A horrible smell at a housing authority complex in Worcester, Massachusetts has finally been identified after two weeks and residents are disgusted.
"We thought something was like dead, like a mouse in the walls or something like that," said Worcester Housing Authority resident Brianna Watson.
"It seeps through everywhere, it seeps through my doors, seeps through my walls, seeps through my vents, everywhere," said Selwyn Battle, another resident.
One resident thought it was an electrical problem. Another called the fire department Monday night and the smell led them to the basement of 80 Boylston St.
"I saw what looked like spit balls, but big, that’s like the consistency of whatever’s down there," said resident Mallory Shelly. "I could see that it was visibly brown-green nasty stuff, like raw sewage."
It turns out that’s exactly what they had discovered.
"There was a backup on the city’s main sewage line that had spilled back into one of our properties and one of our basements," Worcester Housing Authority Executive Director Alex Corrales said.
Working simultaneously over the past two days, city crews worked to clear the main pipe, while the Housing Authority hired an outside company to clean and sanitize the basement.
"Between October and February, we have the weather against us because things get cold, we have the holidays and people cooking, we have people throwing things down the drain that they shouldn’t, wipes and grease, and all that creates a perfect storm of bad news in a drain system," said Worcester Housing Authority Director of Maintenance Steve Alvarez.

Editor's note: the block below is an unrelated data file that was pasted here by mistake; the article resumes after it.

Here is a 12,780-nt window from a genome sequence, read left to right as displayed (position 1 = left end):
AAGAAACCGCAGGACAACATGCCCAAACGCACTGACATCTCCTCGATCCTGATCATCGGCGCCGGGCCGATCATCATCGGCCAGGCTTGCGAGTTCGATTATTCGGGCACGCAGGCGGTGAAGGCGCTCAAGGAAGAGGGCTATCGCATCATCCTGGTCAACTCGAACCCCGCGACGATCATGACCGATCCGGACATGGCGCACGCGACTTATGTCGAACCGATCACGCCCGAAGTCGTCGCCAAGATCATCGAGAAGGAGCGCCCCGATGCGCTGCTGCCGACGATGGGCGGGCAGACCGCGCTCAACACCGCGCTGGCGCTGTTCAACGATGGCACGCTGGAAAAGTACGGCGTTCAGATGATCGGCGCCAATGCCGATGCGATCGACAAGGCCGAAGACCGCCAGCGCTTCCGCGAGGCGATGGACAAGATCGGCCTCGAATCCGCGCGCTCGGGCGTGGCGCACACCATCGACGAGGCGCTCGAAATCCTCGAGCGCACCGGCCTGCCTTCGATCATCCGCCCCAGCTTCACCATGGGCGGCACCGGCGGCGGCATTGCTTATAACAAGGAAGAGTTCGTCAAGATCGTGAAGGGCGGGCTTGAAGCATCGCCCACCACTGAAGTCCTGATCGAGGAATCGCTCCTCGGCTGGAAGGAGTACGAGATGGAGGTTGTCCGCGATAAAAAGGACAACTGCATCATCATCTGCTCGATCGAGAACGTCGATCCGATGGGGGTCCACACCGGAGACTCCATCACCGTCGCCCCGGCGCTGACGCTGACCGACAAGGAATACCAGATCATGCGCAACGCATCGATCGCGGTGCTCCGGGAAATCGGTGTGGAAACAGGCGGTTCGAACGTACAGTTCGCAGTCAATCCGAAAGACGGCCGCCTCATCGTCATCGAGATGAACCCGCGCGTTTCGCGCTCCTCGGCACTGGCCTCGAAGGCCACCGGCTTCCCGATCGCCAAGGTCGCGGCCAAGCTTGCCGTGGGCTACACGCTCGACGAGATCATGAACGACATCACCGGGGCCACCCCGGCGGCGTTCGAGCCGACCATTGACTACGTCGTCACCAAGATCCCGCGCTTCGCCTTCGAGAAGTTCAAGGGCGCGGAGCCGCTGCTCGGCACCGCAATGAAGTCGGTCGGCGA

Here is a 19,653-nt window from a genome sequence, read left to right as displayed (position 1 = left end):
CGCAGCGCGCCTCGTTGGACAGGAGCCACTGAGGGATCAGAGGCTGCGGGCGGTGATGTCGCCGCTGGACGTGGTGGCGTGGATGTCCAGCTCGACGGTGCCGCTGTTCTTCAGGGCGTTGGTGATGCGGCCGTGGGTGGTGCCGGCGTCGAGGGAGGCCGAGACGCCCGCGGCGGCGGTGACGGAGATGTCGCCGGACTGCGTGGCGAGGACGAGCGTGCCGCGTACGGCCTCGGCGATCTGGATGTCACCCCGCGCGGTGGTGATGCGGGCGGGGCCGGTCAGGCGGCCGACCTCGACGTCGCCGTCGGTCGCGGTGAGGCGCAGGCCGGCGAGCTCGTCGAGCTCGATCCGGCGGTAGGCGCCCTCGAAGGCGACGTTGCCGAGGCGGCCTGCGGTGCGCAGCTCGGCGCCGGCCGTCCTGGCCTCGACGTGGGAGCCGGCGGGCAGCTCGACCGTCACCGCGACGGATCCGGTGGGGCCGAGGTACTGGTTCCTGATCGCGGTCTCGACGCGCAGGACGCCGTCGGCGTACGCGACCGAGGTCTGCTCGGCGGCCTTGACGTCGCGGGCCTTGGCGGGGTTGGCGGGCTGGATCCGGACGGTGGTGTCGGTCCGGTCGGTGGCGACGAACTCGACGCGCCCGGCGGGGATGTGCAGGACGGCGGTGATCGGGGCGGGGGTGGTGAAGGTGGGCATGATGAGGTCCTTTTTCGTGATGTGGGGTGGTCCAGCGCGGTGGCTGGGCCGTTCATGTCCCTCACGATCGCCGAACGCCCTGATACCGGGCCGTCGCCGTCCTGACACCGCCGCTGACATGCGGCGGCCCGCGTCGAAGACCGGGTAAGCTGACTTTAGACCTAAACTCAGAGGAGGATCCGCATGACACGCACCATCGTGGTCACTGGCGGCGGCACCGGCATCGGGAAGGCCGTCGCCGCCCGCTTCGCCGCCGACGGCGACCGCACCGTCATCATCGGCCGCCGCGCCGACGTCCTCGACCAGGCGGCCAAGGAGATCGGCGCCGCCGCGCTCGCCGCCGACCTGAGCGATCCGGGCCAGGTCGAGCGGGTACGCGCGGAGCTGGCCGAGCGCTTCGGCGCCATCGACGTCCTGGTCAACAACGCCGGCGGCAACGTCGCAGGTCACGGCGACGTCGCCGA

This time he says they pulled out 65 feet of baby wipes – twice!
"We’re working with the city, we’re going to talk to them about what preventative measures we can do to avoid this from occurring," said Corrales.
"Hopefully the smell will leave and everything goes back to normal," said Battle.
Corrales says they will bring crews back if there are additional issues or smells.
He says part of their preventative plan will be trying to work with the city to pump out these pipes in the fall instead of waiting until it’s a problem in the winter.